President's Notes
Peter McEWEN
member photo
Last week’s joint Zoom meeting with Washington RC, Pennsylvania was a huge success. 17 Rotarian’s from WRC joined our morning meeting in which members from both Clubs were introduced, Club Presidents provided overviews, and membership initiates were openly discussed. Erin Hegarty, Mama Respond then provided an update on the Noonkopir School Ablutions Block for Disabled Students. With Rotary’s support over USD85,000 has been raised for this special project. WRC and AxR agreed to work together with the aim of raising of a further USD10,000 for the fit out of the new facility.
Thank you to PP Chris Whelan and Dorothy Tecklenburg from WRC, who organised the meeting.
Art Show 13-19 June 2022.
The Art Show is up and running.
Following are some pictures from the set up on Sunday.
JacFest Meeting 14 June 2022
Don’t forget JacFest committee meeting tomorrow for 8.45am.

Stitches of Hope Sleeping Bags Keep Homeless Warm
For several years now, we have partnered with WA charity Street Connect, to buy sleeping bags for homeless people in WA. Last year over 80 sleeping bags were donated, and many ended up in Mandurah and Bunbury where there was high demand.
“Stitches of Hope” is a registered charity that was established by Swan Rotarians Kay and John Eva. It is based in Cambodia and the sleeping bags are made in a local village, and pay a living wage to the workers. Kay and John get them delivered to WA where they can be purchased for $50, and donated to Street Connect. So your tax-deductible donation through RAWCS sends money to Cambodia for village development, and keeps homeless people warm in WA. Pretty good deal!
We launched the 2022 Appeal a few weeks, and sold 36 sleeping bags. Great start - well done!
Please chat to Ian Fairnie if you’d like to participate.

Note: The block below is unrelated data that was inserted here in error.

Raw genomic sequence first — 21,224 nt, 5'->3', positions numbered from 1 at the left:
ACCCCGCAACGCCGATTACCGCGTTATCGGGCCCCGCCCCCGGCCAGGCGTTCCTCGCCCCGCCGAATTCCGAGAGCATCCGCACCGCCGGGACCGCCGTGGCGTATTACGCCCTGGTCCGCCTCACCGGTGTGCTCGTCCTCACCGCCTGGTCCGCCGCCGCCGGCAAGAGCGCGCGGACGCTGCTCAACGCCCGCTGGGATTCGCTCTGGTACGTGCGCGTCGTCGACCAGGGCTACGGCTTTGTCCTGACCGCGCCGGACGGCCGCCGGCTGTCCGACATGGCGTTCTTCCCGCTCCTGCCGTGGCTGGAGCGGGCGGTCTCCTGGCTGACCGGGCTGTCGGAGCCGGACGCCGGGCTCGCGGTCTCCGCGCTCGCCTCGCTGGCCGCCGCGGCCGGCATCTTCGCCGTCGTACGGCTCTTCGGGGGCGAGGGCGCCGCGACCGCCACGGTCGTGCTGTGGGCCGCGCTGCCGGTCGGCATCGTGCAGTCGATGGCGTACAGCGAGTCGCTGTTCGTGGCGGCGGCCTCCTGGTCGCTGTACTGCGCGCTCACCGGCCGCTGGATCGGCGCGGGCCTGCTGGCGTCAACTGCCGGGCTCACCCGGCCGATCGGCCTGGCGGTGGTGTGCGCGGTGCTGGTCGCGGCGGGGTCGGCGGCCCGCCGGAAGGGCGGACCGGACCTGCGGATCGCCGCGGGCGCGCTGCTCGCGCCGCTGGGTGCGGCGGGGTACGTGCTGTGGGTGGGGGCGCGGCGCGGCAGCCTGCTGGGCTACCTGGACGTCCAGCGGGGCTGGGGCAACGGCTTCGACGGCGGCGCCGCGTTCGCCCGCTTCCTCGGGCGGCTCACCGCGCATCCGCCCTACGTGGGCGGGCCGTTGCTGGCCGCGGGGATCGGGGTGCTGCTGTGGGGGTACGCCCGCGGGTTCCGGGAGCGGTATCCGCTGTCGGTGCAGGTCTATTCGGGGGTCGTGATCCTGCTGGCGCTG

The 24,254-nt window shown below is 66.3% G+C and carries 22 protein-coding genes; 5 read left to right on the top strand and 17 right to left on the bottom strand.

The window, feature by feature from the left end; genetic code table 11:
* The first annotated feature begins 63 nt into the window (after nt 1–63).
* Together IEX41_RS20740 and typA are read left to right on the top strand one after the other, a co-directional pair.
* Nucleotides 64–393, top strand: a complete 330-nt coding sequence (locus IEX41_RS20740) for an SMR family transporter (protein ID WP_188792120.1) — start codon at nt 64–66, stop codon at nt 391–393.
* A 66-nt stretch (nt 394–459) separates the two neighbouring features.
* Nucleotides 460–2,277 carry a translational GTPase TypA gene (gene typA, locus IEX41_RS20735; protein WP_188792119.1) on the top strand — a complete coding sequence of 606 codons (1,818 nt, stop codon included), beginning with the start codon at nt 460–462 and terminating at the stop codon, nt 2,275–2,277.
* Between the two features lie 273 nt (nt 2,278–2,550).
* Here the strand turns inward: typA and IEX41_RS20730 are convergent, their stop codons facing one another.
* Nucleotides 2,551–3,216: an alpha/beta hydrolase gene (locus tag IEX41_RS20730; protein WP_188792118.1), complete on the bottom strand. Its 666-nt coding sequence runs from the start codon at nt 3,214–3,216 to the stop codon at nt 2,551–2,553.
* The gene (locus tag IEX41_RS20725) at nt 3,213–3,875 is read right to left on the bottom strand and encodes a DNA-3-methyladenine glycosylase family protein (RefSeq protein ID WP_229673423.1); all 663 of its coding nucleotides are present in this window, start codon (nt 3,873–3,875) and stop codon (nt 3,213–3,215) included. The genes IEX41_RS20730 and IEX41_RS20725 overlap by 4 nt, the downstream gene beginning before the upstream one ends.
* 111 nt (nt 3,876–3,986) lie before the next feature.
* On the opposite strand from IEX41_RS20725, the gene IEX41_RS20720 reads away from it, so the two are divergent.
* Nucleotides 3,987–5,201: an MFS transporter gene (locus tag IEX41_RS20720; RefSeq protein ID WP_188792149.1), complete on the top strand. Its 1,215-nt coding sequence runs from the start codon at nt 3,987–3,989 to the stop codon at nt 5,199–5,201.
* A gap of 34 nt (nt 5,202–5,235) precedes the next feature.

The President of Elizabeth, Nic Lim presented well on what their new, and younger Club is all about, and how they have adapted to the changing needs of todays ‘younger’ Rotarians.The Club has now grown from around 30 to almost 60 in the past 2 years, with an emphasis on creating a project style sense of belonging, working well for their age group. There is a certain message in this: our community is very willing to support that which interests it, even if it might mean a higher turnover of those aspirationals who genuinely want to make a difference for our their world. ( See Ray’s link to the preso)

Program: Dorothy Tecklenburg - Zoom meeting with the Applecross Club
Dorothy was the joint organiser with Chris Whelan for our recent meeting with the Washington Rotary Club.  The following is the article she wrote for their bulletin about the meeting.
A joint special Zoom meeting with the Applecross Rotary Club of Perth, Australia took place at 7pm, on Monday. It was arranged by Chris Whelan in Perth and the Tecklenburgs in Washington. Seventeen members of the Washington club attended. The meeting was a chance to get to know each other and discuss general concerns about club growth, and to introduce the Washington Club members to an opportunity to work on a joint service project in Africa.
The meeting began with a view of the winter landscape beside the Swan River before moving inside for the breakfast meeting of the Applecross club. About a half hour was spent in meeting members of the respective clubs. Tom Drewitz, Kathy Sabol, and Park Burroughs shared their Rotary journeys.
The formal meeting in Perth began with an acknowledgement of Country. The Australians acknowledged the native tribe Wadjuck Nynugar. (In comments, Mary Jo Podgurski told us that she acknowledges the native Shawnee of Western Pa in many of her presentations.) Then President Brandi Miller gave a brief history of our club, followed by a presentation from Perth on the history of their club.
The Applecross club is 50 years old and has 30 active members, with another 17 members in different categories, including associate members. Their big event every year is the Jacaranda Festival. During the flowering of the Jacaranda the club holds an event with about 160 stalls which draws between 10 and 15 thousand people and raises between $20,000 and $50,000 Australian dollars. Covid has impacted this as it has everything else. Their next two presidents are both in their 30’s. They then had happy dollars.